Tuesday, September 20, 2011

Domestic Enemy of the Mom of Mixed Race Kids

We've been waiting for this post for a loooooong time.  It came to us from our awesome new friend Jenster, who you can read all about on her blog Visitors' Day at the Institute.


We are a half-Asian, half-Scandinavian family. My son is 14 and my daughter is 10. And yes, we do kind of look like a Gap ad, if the Gap models had teen acne, bigger butts and stretch marks. But other that, totally Gap. I would like to tell you all about the...

Domestic Enemies of Moms with Mixed-Race Kids

People who view your children as a special and wondrous species, the same way they admire mixed-breed dogs.
Yes, they are pretty darned good-looking, aren't they? Even if I weren't contractually obligated as their mom to think that way, I would still agree with your assessment. However, I wish you'd pay your nice compliment and then stop there, because my kids aren't really flattered to hear you discuss their skin/hair coloring or their nose shapes right in front of them. I'm flattered if you ask me privately about their features and show interest in their heritage, but they're not interesting little puppies at the pound who are going home with you. They've been mixed-race all their lives and, frankly, they're completely over it.

People who wonder if your kids are good at math and science since they're part-Asian.
I've been Asian all my life and I suck at math. You know that iPhone app that helps you calculate restaurant tips? The one that has people wondering what idiot would need to use that? That would be me. Being half-Asian doesn't automatically make my kids smart (although I like to think they get their excellent reading skills from me). They also happen to be half-Scandinavian, but no one asks if they eat pickled herring. Funny how that works.

People who insist on telling you about other mixed-race families that they know.
This is similar to when you meet someone for the first time and they're compelled to inform you that their best friend/sister's roomate/gynecologist is Asian. I totally get that you want to find a way to connect with us. But the fact that you find my family a novelty and insist on telling us about another family JUST LIKE US is a total turn-off. Especially when it turns out the other family has nothing in common with us other than race. News flash -- It's 2011 and there are a lot of families out there JUST LIKE US.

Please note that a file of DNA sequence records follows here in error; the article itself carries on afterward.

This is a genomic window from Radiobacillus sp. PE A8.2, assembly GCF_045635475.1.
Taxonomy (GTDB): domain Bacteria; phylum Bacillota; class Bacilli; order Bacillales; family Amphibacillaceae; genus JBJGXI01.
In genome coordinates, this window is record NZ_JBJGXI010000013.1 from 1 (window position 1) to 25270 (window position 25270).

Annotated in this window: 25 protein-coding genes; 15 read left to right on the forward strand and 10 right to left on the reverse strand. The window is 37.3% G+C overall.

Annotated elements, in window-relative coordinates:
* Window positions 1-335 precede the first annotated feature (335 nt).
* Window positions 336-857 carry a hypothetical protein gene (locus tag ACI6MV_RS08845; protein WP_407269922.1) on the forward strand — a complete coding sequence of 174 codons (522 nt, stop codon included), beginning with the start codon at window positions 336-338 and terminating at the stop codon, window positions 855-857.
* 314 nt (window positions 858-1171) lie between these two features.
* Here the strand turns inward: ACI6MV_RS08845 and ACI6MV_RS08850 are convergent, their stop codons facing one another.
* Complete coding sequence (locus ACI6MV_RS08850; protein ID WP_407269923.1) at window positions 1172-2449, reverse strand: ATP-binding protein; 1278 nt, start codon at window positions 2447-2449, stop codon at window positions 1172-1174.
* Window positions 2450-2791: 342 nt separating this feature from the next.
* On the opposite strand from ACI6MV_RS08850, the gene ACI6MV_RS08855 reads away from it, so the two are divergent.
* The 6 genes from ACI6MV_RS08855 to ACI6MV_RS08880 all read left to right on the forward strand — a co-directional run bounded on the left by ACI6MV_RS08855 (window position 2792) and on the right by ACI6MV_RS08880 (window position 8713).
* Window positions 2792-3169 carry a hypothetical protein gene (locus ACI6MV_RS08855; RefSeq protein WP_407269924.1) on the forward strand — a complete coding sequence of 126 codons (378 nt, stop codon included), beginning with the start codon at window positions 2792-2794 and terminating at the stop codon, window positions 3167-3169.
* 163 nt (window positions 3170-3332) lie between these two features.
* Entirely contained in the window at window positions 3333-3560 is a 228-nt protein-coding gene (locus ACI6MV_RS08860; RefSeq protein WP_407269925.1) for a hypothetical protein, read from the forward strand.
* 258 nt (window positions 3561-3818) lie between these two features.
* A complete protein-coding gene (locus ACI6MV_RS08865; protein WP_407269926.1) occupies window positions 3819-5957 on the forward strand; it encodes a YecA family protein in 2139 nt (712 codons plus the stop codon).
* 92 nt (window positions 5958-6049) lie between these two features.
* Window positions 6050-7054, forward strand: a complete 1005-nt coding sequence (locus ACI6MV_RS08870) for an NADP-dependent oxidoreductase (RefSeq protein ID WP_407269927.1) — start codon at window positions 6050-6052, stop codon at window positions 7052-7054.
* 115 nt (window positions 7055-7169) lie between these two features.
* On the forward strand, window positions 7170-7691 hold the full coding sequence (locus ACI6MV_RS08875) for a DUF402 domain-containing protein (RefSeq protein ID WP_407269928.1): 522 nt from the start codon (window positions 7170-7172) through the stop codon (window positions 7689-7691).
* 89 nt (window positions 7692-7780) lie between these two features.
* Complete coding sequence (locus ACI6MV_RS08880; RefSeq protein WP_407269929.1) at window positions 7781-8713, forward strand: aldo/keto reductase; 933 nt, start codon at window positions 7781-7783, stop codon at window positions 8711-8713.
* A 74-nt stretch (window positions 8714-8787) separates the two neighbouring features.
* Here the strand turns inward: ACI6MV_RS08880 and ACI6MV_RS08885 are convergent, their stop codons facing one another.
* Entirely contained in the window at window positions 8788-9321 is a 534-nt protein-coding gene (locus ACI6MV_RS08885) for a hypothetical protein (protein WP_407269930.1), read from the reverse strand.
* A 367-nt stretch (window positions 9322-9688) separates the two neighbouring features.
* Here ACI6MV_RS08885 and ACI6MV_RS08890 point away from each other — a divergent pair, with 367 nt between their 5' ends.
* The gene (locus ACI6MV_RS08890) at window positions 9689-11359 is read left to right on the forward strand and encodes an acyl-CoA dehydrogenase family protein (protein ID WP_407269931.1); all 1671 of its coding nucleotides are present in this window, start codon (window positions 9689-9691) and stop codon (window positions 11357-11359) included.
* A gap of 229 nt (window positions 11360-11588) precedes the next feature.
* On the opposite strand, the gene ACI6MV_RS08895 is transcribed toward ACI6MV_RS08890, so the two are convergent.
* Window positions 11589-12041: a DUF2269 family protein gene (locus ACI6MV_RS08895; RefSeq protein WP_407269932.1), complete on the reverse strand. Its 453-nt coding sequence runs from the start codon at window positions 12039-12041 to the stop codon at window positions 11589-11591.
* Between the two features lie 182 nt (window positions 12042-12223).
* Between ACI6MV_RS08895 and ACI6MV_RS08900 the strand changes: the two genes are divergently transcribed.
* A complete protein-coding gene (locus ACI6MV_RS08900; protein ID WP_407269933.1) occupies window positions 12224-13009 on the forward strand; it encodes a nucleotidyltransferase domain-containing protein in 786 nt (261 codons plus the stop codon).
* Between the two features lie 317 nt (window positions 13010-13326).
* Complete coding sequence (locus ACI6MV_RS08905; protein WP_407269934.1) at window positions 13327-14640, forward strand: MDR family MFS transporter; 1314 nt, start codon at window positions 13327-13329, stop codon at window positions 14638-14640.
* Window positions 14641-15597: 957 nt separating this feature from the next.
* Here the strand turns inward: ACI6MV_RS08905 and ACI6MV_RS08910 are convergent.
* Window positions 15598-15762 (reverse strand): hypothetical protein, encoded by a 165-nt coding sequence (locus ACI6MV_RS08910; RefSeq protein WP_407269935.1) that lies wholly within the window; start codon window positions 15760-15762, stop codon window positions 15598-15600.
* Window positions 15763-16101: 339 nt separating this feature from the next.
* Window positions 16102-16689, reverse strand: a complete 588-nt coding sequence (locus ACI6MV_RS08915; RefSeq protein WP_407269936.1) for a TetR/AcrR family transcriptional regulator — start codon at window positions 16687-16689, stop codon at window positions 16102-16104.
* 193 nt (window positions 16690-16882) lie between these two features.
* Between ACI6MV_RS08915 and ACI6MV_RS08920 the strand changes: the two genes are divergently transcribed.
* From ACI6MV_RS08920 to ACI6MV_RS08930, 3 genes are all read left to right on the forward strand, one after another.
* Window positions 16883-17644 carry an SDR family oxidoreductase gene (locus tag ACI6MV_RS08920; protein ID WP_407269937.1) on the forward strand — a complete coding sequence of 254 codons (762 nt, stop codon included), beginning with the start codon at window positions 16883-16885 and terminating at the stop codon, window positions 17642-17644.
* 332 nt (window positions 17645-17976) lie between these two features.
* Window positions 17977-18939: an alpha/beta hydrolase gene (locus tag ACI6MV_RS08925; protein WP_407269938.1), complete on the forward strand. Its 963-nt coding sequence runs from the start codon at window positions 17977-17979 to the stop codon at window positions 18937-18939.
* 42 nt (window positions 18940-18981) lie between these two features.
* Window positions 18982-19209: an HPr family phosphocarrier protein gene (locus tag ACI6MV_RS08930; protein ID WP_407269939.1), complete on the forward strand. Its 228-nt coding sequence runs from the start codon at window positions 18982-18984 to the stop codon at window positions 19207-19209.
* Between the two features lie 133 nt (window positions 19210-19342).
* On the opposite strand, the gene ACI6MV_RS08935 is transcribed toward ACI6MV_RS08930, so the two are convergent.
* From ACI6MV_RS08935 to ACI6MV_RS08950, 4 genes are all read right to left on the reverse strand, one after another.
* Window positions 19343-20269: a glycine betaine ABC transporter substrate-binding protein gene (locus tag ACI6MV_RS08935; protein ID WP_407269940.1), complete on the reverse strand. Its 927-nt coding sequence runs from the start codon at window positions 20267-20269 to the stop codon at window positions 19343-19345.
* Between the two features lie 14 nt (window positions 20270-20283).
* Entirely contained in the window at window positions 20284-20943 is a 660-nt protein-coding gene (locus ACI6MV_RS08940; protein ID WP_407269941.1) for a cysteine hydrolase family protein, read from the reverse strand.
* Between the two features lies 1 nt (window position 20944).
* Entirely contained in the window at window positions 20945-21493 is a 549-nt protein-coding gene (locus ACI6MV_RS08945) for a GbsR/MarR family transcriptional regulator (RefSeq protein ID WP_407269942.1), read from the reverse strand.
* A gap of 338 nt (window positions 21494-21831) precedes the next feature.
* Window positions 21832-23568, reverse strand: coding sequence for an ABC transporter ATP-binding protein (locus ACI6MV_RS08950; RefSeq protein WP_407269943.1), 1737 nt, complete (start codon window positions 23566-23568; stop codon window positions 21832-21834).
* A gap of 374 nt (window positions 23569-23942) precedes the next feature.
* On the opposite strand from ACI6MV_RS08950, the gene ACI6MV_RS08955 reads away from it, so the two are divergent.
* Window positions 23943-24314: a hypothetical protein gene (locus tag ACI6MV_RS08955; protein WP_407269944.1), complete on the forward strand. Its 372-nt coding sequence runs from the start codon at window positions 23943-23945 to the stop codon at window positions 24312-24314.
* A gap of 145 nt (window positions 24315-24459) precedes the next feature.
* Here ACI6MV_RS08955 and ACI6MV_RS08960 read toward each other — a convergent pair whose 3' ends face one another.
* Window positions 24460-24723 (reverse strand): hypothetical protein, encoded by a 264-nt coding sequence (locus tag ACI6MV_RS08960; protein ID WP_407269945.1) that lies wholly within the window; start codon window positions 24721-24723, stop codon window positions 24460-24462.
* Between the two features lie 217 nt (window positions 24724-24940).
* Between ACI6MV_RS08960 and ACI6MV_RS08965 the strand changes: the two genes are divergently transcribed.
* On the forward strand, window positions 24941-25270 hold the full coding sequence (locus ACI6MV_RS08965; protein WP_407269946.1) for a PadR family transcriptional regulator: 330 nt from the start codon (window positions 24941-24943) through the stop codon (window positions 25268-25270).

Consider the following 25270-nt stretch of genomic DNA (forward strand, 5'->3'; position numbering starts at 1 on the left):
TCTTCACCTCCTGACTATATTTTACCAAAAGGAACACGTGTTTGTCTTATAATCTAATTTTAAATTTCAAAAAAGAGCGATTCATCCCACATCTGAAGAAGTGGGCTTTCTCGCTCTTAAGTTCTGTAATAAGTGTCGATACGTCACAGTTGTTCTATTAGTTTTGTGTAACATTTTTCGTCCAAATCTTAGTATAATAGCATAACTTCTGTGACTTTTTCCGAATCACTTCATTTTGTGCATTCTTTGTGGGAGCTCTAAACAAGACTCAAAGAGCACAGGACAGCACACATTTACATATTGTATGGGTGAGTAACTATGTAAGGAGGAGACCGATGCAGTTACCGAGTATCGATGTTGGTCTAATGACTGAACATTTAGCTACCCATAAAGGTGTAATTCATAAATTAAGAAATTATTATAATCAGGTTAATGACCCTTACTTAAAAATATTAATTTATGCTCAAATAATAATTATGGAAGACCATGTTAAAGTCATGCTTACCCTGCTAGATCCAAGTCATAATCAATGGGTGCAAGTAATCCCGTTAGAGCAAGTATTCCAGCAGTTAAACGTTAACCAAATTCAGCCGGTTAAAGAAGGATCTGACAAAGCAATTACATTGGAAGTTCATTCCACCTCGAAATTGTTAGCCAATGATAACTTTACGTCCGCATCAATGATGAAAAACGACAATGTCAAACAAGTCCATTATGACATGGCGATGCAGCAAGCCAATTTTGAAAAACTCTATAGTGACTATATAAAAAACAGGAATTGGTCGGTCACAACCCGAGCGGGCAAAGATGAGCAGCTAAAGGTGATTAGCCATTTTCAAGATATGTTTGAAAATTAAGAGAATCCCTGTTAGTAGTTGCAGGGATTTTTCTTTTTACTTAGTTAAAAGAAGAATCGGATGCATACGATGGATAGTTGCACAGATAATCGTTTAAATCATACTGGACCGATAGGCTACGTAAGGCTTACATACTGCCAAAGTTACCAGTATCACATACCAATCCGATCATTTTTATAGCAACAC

People who assume that you're like that dragon-mom chick.
Don't even get me started on that Asian woman who forced her mixed-race children to practice piano for hours each day and now reaps their appreciation and achievements. In our house, if my kids eat something green and avoid slamming the car doors, it's a good day.

Less you think of me as an overly defensive race-baiter, I have to inform you that I enjoy discussing my kids' racial background with people who view them first as the goofy goobers that they are and not just representatives of the "It's a Small World" ride at Disneyland. I was really pleased when a mom asked me about my daughter's eye color at soccer practice recently, because it led to a discussion of how her own child (who is not mixed race) has eyes that are two different colors. Now THAT is a cool trick.

People who view your family as their ticket to diversity and awesomeness.

Hurray! You know us. That makes you so very diverse and continental. Now you can discuss us with your friends while you eat mediocre sushi and say, "My neighborhood is very diverse." But there's something you don't know, and that is that we are AWESOME, and not because we're a mixed-race family. We're awesome because my kids can actually fart out songs. Because my husband has a loose piece of cartilage at the tip of his nose, resulting from an old ski accident, and if you're not squeamish, he'll let you WIGGLE it. And because just recently, at the ripe old age of XX (a number higher than 25 but lower than 80), I slapped on a swimsuit and took swim lessons for the very first time. From a male twenty-something college student lifeguard/swim instructor I could have once bounced on my knee. And guess what? It was AWESOME.


Yah. I know - isn't the Jenster magical and rad? Here's her blog again: Visitor's Day at the Institute

xo, Lydia & Kate

(c)Herding Turtles, Inc. 2009 - 2011

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